04/02/2015 06:41 GMT | Updated 04/04/2015 06:59 BST

Cutting Off My Dreadlocks


Recently, I cut off my dreadlocks. It was time for a change.

But the truth is, I was terrified to do it. I was about to remove my most defining physical feature and I was scared that I would lose my identity. There's no doubt about it, when people see someone with dreadlocks they have certain preconceptions about what the person will be like. I know some of these preconceptions are negative, but many of them are positive, and having had dreadlocks for five years, I had become familiar with the identity people would project onto me.

The scary thing about cutting off my dreads was that I didn't know how it would change people's perception of me. (And by 'people', I mean strangers. My friends know me - to them I would look different, but I wouldn't be different). Would it make me more or less approachable? Would I become less attractive to people? Certain people were attracted to the dreadlocks because they were alternative and interesting. If you are what people perceive you to be - which, of course, you're not, but you might as well be - then what would I be without my dreadlocks? I began to have a lot of self doubt. Was my personality strong enough for me to interest people even if I looked normal? Was my physical appearance filling in the gaps in my character?

This internal debate culminated in one morning, sitting in front of a mirror, holding my front dread between the blades of a pair of scissors. I sat like that for quite a while until at one point, the blades came together, and the dread fell limp in my hand. After that, of course, there was no going back.

The dreadlocks were far too established to brush out or pick apart, so my only option was to cut them at the root. Remarkably, when I was finished, I still had some hair left. I was worried I would have to buzz it clean and start from scratch. But no, luckily there was enough left to work with. It looked ridiculous of course, but it could be fixed, so I put on a hat and went to the barbershop.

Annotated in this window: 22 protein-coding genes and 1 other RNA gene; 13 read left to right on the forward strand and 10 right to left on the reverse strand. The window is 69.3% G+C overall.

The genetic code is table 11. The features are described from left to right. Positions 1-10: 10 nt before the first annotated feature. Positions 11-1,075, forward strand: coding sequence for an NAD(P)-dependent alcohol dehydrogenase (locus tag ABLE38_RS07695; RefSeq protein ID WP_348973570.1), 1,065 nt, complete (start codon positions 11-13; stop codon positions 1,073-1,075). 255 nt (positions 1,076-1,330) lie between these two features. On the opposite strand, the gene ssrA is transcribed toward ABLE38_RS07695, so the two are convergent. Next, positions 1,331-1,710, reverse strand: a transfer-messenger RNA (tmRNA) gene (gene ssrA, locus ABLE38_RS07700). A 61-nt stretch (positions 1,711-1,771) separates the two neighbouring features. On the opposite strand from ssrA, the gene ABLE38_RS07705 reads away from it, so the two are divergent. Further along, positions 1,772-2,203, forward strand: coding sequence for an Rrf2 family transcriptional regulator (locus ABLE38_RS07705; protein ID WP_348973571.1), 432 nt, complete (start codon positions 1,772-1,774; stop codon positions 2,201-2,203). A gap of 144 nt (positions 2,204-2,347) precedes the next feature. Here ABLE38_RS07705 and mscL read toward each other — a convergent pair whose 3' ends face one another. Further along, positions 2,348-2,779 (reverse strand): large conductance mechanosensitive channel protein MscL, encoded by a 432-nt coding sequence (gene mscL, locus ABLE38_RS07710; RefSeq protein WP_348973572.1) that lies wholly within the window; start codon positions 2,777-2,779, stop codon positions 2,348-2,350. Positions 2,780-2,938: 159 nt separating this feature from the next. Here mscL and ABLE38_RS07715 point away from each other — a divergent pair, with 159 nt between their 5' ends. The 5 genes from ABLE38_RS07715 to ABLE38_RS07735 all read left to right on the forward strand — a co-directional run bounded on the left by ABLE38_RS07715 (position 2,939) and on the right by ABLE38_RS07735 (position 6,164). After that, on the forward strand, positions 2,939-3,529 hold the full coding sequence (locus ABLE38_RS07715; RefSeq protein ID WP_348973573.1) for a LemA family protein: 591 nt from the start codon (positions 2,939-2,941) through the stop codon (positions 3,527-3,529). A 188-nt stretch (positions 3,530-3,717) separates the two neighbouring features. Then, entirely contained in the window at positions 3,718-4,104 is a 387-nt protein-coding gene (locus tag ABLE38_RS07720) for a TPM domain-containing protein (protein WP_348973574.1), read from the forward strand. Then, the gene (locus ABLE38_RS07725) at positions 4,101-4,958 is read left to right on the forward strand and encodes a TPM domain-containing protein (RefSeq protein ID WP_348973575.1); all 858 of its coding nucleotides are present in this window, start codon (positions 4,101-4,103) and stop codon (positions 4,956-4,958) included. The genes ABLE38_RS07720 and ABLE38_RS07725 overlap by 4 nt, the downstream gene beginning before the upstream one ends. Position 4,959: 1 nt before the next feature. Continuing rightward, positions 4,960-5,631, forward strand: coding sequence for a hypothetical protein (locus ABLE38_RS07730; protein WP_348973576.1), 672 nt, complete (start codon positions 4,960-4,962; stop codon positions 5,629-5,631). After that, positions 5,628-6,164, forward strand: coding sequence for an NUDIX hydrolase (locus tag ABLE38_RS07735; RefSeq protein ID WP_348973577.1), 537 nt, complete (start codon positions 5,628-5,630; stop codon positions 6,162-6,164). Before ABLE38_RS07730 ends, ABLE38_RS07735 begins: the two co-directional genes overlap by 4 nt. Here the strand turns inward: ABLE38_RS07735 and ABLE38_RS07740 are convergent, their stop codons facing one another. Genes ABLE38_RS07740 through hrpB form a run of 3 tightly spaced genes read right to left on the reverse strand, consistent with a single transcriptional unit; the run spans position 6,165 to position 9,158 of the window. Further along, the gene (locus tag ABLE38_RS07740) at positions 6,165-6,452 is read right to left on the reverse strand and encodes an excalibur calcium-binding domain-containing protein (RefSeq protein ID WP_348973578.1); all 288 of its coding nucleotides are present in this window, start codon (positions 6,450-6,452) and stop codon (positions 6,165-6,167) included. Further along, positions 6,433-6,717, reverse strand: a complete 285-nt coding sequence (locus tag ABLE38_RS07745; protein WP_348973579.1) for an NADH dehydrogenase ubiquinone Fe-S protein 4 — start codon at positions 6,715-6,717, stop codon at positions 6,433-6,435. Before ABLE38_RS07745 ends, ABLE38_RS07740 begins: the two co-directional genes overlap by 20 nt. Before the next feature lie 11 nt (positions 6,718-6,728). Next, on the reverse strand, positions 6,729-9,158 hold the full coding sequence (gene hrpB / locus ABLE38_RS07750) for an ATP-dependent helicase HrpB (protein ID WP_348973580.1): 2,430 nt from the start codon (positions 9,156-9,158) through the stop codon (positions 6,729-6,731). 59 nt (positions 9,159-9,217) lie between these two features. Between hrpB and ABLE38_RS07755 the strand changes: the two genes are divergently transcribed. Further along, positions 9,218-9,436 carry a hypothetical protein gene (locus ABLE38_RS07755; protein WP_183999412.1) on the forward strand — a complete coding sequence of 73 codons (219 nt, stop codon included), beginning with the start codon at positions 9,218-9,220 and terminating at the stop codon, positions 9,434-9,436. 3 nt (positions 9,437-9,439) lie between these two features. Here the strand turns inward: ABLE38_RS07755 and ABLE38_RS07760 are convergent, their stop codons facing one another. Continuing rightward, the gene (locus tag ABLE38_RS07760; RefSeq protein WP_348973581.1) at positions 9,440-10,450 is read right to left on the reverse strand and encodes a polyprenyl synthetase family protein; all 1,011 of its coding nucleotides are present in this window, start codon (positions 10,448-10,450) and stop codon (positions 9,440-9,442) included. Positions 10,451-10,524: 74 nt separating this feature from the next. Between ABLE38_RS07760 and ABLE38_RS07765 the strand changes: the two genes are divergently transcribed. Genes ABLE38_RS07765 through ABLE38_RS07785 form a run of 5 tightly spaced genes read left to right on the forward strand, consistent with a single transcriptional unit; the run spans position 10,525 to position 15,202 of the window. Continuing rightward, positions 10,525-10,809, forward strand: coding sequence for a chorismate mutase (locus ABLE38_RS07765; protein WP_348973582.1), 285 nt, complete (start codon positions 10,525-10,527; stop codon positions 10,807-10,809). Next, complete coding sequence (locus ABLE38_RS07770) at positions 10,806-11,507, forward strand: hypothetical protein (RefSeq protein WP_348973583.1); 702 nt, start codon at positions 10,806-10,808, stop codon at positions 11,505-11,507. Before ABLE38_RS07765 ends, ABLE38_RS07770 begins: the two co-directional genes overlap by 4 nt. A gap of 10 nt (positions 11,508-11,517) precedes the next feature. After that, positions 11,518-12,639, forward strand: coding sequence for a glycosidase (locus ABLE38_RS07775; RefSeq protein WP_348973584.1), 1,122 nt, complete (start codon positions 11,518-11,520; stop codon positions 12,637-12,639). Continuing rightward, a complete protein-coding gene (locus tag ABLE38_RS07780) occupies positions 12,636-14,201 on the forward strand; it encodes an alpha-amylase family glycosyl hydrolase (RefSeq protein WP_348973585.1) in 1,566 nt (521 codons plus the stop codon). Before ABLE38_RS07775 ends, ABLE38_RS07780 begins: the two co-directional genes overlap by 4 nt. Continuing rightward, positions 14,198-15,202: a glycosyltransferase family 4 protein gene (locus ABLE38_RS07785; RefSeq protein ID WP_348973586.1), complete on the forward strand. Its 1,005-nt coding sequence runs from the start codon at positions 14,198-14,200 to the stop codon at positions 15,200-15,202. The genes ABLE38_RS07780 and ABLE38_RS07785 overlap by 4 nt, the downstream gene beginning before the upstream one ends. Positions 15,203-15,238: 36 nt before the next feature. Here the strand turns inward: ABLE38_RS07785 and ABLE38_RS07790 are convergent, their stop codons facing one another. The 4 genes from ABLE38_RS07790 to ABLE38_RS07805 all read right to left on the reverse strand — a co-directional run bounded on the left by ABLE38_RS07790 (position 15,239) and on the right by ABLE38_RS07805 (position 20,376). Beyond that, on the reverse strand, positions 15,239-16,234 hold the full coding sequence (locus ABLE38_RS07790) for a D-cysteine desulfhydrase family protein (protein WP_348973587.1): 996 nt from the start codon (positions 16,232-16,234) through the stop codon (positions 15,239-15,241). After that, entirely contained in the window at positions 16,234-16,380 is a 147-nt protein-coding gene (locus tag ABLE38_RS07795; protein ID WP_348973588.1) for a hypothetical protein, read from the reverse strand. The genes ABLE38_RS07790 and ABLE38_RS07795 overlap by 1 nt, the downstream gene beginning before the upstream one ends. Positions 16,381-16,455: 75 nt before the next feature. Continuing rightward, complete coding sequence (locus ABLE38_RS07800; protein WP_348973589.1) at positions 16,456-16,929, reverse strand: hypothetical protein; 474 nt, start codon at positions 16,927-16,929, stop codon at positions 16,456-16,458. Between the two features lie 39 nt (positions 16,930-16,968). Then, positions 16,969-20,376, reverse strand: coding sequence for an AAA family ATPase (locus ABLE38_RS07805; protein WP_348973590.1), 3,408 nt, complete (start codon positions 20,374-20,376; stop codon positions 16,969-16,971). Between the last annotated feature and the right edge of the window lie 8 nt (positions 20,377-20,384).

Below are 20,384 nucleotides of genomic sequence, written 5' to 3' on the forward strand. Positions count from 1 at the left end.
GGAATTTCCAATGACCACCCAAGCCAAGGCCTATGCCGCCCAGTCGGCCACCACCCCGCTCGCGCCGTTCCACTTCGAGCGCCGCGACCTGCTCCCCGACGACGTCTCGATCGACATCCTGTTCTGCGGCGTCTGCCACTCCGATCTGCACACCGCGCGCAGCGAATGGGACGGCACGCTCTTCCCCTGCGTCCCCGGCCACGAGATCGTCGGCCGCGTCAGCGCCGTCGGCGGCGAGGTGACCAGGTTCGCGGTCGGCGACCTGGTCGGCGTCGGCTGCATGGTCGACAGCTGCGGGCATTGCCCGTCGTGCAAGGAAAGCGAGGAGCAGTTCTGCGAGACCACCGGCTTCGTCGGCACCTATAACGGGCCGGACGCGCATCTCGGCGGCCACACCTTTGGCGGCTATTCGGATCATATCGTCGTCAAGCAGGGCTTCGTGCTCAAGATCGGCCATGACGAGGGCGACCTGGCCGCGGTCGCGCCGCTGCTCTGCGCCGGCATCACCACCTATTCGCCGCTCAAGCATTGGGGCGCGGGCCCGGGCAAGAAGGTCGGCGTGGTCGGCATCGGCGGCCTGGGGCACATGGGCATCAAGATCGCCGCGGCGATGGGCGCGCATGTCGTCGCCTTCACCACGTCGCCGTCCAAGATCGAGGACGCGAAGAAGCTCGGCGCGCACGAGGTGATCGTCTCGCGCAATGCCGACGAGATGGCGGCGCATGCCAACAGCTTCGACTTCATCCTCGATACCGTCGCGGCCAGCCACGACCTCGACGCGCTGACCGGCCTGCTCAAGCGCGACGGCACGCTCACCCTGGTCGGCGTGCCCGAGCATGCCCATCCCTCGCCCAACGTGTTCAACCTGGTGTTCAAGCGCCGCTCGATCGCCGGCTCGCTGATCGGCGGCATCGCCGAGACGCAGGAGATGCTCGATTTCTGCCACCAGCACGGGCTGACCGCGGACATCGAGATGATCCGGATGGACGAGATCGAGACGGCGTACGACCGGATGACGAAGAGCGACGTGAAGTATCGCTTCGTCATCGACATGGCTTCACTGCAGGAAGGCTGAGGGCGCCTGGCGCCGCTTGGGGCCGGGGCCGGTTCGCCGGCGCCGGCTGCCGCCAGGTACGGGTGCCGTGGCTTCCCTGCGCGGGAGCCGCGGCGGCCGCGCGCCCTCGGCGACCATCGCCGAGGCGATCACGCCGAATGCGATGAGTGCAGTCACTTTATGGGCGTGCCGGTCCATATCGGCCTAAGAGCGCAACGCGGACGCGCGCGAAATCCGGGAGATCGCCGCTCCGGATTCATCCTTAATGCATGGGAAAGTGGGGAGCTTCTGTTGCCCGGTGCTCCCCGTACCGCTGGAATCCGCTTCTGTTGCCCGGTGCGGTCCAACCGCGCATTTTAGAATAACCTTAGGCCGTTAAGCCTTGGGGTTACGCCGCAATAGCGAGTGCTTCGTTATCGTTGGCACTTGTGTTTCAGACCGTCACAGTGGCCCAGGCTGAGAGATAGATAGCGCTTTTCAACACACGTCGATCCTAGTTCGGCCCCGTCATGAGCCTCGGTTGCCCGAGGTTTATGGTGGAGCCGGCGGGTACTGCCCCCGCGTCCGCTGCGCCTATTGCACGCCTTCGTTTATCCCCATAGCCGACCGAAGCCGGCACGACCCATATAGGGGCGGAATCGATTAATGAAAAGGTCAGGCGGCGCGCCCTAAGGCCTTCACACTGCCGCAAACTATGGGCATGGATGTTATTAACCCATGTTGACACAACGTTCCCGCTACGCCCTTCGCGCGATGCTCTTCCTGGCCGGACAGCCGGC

When the guy was finished, I was surprised by how much I liked the new cut. It felt good for a change to have short hair and my head felt light and free. It's much easier to manage now. Washing the dreads took forever because they soaked up the water like a sponge and took at least a day to dry out. Sleeping is easier now too. It was annoying sleeping with dreads because I would spend half the night pushing them out of my face or off the pillow. So practically, it's a lot easier, but I also like the look.

All those worries I had about losing my identity have disappeared. I'm still the same person. I like the way I look now and have experienced no difference in the way people interact with me. I was over analysing how different it would make things by cutting my hair, when the truth is, nothing is very different at all. After all, it was just a haircut. I've come to realise that people actually pay very little attention to the appearance of strangers, which I suppose is both comforting and a little disheartening.